Twist meister M. Night Shyamalan is back in popular favor after a long string of disasters (and the modest success of The Visit) with multiple personality thriller Split. But the return to form is a somewhat measured success – miles from the gobsmacking stupidity of his greatest follies but still a far cry from his strongest, most beloved works. M. Night still just doesn’t understand how people think and sound, or how that basis in reality enhances his chilling moments. The more outlandish elements of Split are more believable than the necessary, the simplest dialogue or minor details archly silly. He’d do better to just listen to everyday conversations for his next film instead of thinking up new shockeroos – remember how understated and real the final car scene in The Sixth Sense was?
Split does come with some focused, charged energy for its kidnapping nailbiter. A group of three friends, led by The Witch‘s Anya Taylor-Joy, are taken captive in an industrial basement by Kevin (James McAvoy). Kevin’s plan for them only slowly reveals itself through his foreboding multiple personalities, each more creepy than actually physically threatening. Meanwhile, Kevin’s therapist Dr. Fletcher (Betty Buckley) handles Kevin’s urgent emails for meetings and immediate backpedaling, while coming to the realization that some of Kevin’s personalities are fighting for dominance. It’s effective, simplistic concept too often thrown asunder with trombone-ready machinations.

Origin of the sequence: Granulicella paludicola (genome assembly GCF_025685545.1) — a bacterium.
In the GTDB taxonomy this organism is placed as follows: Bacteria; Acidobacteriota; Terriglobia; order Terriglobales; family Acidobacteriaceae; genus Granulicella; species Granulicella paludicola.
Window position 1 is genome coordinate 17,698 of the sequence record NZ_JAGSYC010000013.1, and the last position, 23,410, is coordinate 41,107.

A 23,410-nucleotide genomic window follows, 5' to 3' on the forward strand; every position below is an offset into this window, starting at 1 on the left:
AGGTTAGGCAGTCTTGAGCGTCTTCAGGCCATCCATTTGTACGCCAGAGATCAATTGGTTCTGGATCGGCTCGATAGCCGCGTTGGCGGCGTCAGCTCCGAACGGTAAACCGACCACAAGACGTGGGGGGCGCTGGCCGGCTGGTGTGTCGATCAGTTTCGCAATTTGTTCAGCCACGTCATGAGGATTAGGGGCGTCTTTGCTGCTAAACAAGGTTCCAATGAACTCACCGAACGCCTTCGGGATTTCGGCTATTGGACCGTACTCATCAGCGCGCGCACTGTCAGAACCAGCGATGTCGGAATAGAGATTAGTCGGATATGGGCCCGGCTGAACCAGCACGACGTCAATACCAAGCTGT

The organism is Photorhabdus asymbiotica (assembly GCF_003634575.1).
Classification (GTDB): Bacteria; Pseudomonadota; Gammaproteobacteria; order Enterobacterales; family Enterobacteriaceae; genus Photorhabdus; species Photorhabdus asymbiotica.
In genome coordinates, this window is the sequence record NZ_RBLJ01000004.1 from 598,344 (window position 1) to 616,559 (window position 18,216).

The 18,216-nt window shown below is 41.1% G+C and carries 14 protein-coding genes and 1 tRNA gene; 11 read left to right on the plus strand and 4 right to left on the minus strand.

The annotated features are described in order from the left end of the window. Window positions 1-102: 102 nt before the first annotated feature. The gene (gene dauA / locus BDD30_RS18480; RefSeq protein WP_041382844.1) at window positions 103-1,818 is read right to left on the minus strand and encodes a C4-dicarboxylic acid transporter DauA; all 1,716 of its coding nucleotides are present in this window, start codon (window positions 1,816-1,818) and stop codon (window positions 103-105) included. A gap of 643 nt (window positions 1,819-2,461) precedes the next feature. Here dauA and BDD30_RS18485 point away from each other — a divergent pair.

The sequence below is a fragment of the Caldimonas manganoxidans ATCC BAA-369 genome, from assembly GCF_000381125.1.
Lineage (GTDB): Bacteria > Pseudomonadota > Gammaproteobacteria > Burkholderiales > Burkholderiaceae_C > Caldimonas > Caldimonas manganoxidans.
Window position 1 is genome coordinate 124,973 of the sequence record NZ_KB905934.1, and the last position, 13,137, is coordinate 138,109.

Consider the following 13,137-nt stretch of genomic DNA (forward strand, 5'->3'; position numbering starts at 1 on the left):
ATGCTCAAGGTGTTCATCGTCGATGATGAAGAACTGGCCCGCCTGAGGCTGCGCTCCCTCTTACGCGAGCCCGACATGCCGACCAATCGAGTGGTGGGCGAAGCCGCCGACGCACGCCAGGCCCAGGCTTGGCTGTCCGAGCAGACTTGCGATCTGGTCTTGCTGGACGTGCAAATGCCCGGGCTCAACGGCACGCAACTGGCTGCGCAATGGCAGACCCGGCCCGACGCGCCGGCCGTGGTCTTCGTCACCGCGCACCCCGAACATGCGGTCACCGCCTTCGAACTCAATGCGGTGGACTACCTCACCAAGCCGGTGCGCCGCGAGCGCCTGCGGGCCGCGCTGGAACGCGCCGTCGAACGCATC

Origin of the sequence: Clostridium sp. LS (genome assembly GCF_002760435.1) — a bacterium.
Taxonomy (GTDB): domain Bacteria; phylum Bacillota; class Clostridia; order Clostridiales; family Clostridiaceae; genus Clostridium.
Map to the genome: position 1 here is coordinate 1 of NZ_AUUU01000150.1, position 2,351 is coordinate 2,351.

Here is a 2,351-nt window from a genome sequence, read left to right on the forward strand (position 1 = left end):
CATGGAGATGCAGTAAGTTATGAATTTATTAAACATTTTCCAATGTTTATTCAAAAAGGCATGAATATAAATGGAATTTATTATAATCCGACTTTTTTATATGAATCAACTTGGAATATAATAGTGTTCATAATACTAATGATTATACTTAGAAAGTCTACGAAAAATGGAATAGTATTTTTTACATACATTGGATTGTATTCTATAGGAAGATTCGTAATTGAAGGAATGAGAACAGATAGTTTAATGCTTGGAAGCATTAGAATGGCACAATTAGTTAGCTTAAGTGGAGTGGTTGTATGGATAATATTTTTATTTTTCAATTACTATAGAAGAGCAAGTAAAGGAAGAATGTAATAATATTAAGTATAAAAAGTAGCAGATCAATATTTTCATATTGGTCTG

The film isn’t necessarily one for surprises, at least not any that haven’t had the beans spilled in trailers or come in the first act. There is one last bit though, a tacked-on bit of world building all but unrelated to the film itself no matter how it recontextualizes it. Split is at its most enjoyable when it plays it simple as a straightforward thriller, and that’s when Shyamalan’s directorial technique is the most successful.
McAvoy has never been given quite the showcase to run wild, though Shyamalan has him running a little too wild. The broad strokes in the performance make for a few scary moments, but he’s directed to forcefulness that too easily foretells the films coming rhythms. Betty Buckley proves to be quite game for some really silly and hackneyed forcefulness of plotting sans “lemon drink” (oh The Happening, you happened), maybe so game that it lays the weaker dialoguing bare. Taylor-Joy is saddled with heavy handed backstory that she gives a much needed light tough.
Visually astute, but empty underneath, Split is a passable entry in Shyamalan’s canon but not one we’ll remember.